Take into account the cost of the facility and Mt Carrington looks to be good for $6-$8m annually in cash over its initial seven years (there is exploration upside). That is all well and good and makes White Rock at 1.5c a share an interesting proposition on its own.

But now there is a second leg to the White Rock story thanks to Red Mountain. Extensively drilled in the 1990s and then put in to deep freeze by private interests, the property recently found its way to White Rock by word of mouth.

The company then spent $60,000 on the property to arrive at a maiden resource estimate that is compliant with both Canadian and Australian reporting requirements, based on the 127 holes drilled in the past.

It has come up trumps, with a high-grade inferred mineral resource across two orebodies put at 9.1 m tonnes at 12.9 per cent zinc equivalent (after counting the lead, silver, copper and gold) for 1.2m tonnes of contained zinc equivalent at a 3 per zinc cut-off.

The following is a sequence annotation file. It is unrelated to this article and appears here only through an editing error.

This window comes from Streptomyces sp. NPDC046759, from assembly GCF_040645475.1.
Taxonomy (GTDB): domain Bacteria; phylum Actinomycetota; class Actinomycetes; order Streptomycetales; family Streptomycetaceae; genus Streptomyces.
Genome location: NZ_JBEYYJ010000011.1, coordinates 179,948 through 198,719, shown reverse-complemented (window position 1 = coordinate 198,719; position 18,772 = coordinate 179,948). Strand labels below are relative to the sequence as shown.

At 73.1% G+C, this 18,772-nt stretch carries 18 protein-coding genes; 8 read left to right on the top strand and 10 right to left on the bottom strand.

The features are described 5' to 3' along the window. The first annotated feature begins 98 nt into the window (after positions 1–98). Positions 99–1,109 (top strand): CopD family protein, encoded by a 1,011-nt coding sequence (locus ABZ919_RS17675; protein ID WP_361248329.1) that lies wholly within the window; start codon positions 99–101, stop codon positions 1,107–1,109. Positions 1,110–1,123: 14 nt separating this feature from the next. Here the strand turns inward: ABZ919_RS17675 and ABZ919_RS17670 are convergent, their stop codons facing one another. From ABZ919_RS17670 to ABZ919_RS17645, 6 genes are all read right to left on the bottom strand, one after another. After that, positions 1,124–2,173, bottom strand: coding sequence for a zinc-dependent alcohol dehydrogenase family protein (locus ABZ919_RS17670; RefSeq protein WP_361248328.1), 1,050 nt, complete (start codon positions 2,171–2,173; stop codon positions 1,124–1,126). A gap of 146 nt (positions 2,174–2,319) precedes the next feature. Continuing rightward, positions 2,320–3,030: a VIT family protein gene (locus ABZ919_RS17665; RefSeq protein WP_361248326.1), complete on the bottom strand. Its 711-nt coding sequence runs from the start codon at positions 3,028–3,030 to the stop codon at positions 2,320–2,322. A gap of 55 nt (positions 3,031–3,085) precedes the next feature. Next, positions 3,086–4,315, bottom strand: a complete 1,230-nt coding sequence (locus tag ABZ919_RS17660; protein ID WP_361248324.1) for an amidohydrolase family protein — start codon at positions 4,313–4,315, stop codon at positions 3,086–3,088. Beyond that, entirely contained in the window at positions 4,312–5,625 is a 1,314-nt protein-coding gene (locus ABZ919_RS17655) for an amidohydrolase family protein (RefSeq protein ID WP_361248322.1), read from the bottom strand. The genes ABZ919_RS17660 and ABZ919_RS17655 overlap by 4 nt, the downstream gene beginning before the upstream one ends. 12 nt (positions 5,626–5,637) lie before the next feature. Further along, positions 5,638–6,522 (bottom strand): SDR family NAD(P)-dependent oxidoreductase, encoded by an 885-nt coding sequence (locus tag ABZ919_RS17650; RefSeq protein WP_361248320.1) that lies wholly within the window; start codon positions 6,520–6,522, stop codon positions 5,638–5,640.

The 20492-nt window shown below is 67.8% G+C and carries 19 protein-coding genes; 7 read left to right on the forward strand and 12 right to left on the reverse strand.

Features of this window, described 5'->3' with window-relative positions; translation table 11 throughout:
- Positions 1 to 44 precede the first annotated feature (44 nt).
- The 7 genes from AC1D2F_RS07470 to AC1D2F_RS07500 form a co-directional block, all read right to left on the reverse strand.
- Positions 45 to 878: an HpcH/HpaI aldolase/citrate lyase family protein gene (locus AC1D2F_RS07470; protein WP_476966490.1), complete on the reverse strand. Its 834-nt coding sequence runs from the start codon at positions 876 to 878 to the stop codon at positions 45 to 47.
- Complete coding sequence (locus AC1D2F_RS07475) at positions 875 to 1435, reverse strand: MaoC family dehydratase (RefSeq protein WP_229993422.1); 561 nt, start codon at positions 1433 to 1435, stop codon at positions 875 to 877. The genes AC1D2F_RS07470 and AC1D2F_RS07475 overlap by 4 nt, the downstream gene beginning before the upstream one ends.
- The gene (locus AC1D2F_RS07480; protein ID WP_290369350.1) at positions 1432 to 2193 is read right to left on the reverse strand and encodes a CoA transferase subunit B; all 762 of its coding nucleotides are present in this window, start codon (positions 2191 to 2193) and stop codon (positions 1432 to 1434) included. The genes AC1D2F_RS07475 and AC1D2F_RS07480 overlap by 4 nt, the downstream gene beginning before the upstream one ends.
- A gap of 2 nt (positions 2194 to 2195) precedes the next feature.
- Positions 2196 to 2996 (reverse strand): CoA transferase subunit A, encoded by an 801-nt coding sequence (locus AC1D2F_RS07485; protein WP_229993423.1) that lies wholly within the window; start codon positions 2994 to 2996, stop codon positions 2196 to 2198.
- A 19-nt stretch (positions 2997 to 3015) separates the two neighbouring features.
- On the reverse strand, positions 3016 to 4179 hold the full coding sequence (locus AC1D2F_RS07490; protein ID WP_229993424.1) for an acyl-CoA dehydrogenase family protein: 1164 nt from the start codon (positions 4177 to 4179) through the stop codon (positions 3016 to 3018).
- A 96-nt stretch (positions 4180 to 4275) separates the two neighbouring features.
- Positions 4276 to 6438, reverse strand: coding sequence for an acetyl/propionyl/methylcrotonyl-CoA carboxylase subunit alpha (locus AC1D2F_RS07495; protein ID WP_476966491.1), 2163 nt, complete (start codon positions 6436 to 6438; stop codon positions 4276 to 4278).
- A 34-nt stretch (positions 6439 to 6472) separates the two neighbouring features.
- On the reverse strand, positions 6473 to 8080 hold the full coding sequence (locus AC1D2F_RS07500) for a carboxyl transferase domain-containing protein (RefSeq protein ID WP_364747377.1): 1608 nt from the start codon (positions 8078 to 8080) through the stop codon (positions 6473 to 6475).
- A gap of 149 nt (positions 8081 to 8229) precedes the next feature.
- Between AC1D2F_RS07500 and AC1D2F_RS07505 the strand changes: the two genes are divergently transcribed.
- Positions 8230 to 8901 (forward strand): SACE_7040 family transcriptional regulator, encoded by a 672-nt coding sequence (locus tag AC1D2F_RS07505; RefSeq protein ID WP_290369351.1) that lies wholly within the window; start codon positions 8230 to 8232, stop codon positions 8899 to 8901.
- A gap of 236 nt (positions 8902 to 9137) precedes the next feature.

About 40 per cent of the $US3 billion in-situ metal value is zinc and about 30 per cent is covered by the silver.

The estimate places Red Mountain in the top quartile of undeveloped high-grade volcanogenic massive sulphide deposits globally and gives White Rock’s more highly-valued zinc peers on the ASX something to worry about.

Being of the VMS type, there is a likelihood of more deposits in the region, with an additional 30 targets already indentified by geochemical and geophysical work

White Rock needs to get the message out that Red Mountain is better than average.

To that end, chief executive Matt Gill has been introducing the project to interested types in the US in recent days. It hasn’t rubbed off on the share price yet but give it time. Good projects have a habit of doing that.